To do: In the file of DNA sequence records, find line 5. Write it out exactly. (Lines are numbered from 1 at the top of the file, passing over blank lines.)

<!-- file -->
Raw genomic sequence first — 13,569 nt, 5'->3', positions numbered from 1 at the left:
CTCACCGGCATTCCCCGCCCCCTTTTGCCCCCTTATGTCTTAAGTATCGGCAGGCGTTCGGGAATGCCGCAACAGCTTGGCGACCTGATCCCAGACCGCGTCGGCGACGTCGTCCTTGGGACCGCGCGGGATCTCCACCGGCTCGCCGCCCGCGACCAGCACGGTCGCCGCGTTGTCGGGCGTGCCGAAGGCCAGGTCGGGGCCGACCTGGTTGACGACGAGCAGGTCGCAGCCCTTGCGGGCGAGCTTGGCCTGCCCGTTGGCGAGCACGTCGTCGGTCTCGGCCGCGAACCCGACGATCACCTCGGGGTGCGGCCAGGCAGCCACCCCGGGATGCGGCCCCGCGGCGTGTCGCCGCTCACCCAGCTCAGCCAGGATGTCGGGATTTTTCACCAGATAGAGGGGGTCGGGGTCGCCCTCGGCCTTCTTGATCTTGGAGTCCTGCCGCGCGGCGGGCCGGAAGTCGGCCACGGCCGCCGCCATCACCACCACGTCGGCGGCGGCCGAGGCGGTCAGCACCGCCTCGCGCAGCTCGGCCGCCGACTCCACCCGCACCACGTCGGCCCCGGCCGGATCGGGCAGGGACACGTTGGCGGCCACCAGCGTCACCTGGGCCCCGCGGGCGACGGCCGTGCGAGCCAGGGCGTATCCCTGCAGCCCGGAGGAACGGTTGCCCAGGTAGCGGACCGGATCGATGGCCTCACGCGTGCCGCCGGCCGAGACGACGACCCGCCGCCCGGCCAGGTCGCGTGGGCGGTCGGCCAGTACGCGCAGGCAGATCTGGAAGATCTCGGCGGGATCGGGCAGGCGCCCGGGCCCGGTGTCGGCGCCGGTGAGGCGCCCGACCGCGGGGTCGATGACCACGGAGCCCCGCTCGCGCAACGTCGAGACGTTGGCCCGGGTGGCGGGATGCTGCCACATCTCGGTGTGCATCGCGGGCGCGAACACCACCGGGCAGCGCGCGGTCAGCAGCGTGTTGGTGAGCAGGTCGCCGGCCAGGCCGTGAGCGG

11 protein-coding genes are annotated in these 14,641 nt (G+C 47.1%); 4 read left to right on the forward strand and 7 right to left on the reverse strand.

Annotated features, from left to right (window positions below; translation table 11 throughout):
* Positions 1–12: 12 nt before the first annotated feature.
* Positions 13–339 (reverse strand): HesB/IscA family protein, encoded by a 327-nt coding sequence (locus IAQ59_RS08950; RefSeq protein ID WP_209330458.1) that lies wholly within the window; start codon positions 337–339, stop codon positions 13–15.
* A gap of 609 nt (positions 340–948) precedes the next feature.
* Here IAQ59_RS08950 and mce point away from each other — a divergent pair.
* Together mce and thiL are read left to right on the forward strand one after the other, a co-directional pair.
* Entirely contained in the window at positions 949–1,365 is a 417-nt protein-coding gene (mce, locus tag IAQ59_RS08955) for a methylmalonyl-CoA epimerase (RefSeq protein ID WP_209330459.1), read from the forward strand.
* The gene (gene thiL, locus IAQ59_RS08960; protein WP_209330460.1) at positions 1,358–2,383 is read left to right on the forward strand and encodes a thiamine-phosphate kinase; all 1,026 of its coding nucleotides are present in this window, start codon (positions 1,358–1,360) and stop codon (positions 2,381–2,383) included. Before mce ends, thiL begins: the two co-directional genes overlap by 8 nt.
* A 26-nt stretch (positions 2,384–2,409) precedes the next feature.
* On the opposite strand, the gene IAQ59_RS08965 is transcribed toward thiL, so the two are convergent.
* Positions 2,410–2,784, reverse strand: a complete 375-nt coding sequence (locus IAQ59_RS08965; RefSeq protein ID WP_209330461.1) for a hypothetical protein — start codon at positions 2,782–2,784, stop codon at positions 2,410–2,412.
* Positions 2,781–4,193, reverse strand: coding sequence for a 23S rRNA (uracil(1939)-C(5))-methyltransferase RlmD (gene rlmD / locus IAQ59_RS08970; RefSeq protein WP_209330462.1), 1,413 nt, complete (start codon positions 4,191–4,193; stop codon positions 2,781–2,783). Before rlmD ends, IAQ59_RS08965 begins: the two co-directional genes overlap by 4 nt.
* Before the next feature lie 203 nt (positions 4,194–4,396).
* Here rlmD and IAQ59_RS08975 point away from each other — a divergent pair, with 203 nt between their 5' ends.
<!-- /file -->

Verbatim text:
* Positions 1–12: 12 nt before the first annotated feature.